Spinning pulsars. Degenerate matter. Ghost particles. Oh, my.
In today's remarkably trippy DNews report, Trace Dominguez considers the seemingly simple matter of friction in space -- and finds out there's nothing simple about it at all.
First, the news: Recent astronomical observations published in Astrophysical Journal suggests that some kind of mysterious friction effect is slowing down the rotation of pulsars in space. This struck physicists as odd, since space is a vacuum and by definition entirely void of matter. What could the pulsars be rubbing against to slow down their spinning?
Welcome to the weird world of friction in space. Friction, as you know, refers to the resistance that one surface or object encounters when moving over another. But that's down here on Earth. Up in space, friction as we know doesn't really exist, but a different kind of friction apparently does.
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That's because, according to quantum physics, any given cube of cosmic space-time is actually buzzing with ghost particles -- extremely tiny bits of virtual matter that pop into existence then immediately disappear from our universe. Traditional physics typically doesn't truck with this kind of nonsense -- disappearing matter -- but these ghost particles flash and fade so quickly that they do nothing wrong in the eyes of the law (of physics).
While these particles are referred to as ghosts, they have a very real impact on space-time and the objects in it. A good example is Hawking radiation, a phenomenon which causes black holes to evaporate as ghost particles pull away mass from their center.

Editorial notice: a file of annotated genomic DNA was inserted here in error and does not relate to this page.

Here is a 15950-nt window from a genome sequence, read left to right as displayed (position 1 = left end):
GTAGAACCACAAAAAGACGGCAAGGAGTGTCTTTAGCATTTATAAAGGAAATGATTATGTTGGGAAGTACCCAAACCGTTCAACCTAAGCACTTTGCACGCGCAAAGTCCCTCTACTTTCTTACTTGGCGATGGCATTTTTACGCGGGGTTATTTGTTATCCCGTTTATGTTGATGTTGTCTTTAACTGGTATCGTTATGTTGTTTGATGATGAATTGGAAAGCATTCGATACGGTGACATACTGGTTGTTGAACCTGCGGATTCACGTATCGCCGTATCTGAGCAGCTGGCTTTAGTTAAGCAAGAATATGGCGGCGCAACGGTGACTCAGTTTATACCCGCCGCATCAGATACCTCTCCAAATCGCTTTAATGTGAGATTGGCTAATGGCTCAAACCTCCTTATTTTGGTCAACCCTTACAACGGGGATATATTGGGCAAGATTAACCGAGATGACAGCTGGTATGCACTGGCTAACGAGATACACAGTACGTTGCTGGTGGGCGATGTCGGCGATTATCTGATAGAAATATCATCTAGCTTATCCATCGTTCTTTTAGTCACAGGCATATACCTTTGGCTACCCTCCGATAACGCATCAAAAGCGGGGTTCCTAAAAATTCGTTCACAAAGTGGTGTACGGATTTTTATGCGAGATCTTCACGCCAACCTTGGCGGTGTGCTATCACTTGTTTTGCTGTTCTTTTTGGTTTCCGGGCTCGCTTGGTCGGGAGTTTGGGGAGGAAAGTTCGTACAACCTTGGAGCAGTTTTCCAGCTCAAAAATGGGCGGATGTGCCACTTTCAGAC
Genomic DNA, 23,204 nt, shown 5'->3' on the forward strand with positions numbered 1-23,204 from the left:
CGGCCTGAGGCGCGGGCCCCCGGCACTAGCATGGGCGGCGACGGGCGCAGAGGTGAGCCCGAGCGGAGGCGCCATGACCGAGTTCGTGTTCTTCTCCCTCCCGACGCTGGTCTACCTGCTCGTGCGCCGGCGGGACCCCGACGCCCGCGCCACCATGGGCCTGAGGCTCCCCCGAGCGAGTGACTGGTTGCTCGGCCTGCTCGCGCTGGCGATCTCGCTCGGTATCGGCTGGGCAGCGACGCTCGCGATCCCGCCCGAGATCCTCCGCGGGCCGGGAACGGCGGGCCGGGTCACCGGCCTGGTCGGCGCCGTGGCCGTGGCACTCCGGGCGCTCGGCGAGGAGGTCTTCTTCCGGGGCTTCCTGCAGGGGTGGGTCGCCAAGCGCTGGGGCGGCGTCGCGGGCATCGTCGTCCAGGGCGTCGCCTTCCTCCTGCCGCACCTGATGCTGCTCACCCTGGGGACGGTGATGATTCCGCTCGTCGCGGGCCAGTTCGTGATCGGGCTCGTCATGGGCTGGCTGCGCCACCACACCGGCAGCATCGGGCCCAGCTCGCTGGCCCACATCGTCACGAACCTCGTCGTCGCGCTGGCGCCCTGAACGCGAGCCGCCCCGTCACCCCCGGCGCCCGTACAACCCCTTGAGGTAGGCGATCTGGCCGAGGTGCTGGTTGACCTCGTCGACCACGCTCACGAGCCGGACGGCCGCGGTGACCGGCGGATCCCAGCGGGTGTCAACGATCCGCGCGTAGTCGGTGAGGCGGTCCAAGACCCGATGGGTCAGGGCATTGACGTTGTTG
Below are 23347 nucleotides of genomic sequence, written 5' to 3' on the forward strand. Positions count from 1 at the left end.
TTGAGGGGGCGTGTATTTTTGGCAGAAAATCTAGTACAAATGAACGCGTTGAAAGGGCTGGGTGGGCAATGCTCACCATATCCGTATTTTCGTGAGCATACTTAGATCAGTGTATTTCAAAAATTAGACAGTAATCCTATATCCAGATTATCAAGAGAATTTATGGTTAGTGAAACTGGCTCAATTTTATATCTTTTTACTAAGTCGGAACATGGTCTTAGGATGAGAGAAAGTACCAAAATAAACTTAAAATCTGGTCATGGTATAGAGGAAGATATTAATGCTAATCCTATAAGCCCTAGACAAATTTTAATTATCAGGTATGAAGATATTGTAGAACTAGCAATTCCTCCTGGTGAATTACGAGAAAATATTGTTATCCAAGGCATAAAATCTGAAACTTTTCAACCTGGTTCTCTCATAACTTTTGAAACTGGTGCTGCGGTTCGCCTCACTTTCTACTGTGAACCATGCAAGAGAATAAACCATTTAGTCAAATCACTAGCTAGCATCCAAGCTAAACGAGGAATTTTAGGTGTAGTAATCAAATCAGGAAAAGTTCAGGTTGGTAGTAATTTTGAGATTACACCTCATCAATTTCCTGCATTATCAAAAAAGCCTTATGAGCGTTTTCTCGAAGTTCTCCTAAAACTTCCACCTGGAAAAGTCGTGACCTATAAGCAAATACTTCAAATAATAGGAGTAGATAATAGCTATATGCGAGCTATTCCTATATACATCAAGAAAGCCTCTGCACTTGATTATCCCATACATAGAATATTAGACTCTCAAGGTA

Physicists suspect that a similar process is happening with those spinning pulsars, which are a variety of neutron star made from degenerate matter -- an oddly disparaging term for the densest substance in the cosmos. (As we say, it gets trippy: One shot glass full of degenerate matter would weigh as much as Mount Everest.)
Anyway, the theory is that ghost particles create a kind of pervasive quantum friction throughout the universe. Those pulsars are slowing down because those ghost particles have their own tiny magnetic fields, which interfere with the pulsar's magnetic field. It gets a lot more complicated -- check out Trace's video for a deeper dive into the topic.
-- Glenn McDonald
Physics World: Pulsar Timekeepers Measure Up To Atomic Clocks
PNAS: Journal Club: Friction Of The Vacuum Could Slow The Rotation Of Pulsars
Universe Today: Hawking Radiation